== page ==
Tweets from Mr. McDonnell, 55, are more reserved. The campaign has been using the site to raise funds and get more supporters on Facebook. One recent example: “A little over 10,000 to reach my goal. Can you help prove that the GOP can raise money online?”
The competition to be the most tech-savvy candidate is heating up. J. Tucker Martin, communications director for the McDonnell campaign, said that while Mr. McDonnell doesn’t personally Twitter, “he said he wanted to run the most technologically adept campaign in Virginia political history.”
To that end, the campaign is using an arsenal similar to the Deeds campaign’s and has even embedded a request on campaign paraphernalia from posters to the Web site to text “Go Bob” to receive updates.
Last week, the McDonnell campaign sent out a text that “Bob McDonnell needs your help to get the word out! This weekend, volunteer locally with Bob and his campaign. For more info go to www.BobMcDonnell.com.”
By the numbers, Mr. McDonnell’s new-media campaign is out in front of the Deeds campaign. On Wednesday, Mr. Deeds had 2,170 followers on Twitter, while Mr. McDonnell had 4,046 followers. But both candidates’ numbers pale in comparison to Mr. McCain’s and represent just a tiny percentage of Virginia’s 5.8 million voters.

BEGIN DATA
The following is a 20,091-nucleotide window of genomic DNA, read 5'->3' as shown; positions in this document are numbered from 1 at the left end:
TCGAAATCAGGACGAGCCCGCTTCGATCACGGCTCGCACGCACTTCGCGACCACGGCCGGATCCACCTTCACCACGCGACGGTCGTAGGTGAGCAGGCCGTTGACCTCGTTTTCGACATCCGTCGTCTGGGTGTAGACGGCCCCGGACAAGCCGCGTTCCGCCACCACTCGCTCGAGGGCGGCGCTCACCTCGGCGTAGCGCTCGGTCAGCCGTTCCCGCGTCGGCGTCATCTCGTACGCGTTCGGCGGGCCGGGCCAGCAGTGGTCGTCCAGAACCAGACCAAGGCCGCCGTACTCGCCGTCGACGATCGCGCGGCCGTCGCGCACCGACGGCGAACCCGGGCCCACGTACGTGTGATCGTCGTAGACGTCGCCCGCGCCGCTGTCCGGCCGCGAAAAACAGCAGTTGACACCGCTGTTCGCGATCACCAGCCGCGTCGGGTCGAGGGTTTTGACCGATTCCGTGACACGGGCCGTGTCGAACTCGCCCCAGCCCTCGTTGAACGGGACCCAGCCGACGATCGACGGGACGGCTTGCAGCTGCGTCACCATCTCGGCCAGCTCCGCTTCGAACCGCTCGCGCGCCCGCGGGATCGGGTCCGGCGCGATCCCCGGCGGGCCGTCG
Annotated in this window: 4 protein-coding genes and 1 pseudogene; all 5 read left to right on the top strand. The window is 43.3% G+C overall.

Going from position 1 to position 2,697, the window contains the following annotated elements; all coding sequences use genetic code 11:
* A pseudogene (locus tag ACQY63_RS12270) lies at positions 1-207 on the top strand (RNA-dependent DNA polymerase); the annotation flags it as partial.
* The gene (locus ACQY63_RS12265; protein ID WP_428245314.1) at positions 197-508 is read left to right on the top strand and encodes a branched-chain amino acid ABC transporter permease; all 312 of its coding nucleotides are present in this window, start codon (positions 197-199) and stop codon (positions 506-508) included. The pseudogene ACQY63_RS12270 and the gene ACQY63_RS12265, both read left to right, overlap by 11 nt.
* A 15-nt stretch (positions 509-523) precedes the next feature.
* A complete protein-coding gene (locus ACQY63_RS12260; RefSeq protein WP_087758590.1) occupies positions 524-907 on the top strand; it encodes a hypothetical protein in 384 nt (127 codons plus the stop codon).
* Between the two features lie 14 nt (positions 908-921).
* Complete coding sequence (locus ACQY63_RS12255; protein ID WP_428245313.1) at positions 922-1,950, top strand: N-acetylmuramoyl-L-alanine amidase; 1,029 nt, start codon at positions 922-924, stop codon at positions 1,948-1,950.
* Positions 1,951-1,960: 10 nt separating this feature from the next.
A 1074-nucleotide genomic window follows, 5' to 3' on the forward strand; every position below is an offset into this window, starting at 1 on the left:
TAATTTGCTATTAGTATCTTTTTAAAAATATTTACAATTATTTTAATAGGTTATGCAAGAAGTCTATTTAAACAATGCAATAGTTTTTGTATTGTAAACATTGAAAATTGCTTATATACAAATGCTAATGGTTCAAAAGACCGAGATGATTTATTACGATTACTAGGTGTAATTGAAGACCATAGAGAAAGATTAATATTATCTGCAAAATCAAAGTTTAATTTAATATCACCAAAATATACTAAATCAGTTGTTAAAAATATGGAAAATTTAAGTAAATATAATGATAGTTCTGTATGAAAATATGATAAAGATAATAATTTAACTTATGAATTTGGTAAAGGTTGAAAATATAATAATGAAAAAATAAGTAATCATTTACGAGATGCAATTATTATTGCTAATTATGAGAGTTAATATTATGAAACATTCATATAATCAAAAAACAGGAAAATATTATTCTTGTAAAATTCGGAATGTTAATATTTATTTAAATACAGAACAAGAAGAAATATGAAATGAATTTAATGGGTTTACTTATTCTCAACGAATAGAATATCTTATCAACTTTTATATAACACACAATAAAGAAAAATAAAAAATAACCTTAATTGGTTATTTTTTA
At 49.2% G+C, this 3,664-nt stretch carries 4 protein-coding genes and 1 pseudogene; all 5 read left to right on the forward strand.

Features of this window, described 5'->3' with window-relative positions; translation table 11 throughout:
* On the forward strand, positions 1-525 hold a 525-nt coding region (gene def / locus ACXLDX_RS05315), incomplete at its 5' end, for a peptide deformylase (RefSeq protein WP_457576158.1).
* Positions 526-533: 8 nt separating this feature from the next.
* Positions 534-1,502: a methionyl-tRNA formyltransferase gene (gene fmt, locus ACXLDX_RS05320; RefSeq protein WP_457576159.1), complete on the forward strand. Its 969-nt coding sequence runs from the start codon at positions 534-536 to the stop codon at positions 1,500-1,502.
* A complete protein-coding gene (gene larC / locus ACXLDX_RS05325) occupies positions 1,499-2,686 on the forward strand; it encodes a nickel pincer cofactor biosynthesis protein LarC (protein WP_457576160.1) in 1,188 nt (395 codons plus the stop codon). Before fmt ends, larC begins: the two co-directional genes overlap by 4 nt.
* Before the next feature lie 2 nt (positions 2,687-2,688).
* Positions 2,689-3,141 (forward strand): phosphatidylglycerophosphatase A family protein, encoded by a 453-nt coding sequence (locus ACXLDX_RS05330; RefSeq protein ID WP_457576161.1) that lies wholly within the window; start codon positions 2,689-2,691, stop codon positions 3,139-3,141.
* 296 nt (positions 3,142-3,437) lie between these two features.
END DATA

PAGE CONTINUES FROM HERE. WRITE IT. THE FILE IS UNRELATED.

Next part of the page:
Facebook numbers were in Mr. McDonnell’s favor, too. Mr. Deeds had 8,867, and Mr. McDonnell had 14,174 supporters, people who have signed on to the page where they can read updates and post thoughts.
The campaigns’ new-media tactics were on display during the Democratic primary campaign. After Mr. McDonnell was safely nominated by his party, his campaign bought the search terms “Democratic Primary” and “Creigh Deeds” so that voters Googling the terms would see one of his ads. Meanwhile, Mr. Deeds’ team bought a powerful “Google Blast” or “Google Bomb” in Northern Virginia that ensured that anyone using Google-affiliated sites would see their ads.
The Deeds campaign also sent two texts reminding people to vote and used targeted ads on Facebook for the last two days of the primary campaign.
Mr. Martin said the McDonnell campaign is “leaps and bounds ahead of the campaigns and the Democrats,” but things may change.
Twitter, texting and Facebook updates aside, Ms. Sokolov said, the Deeds camp is going “to try to do more new, innovative things” for the general election campaign.
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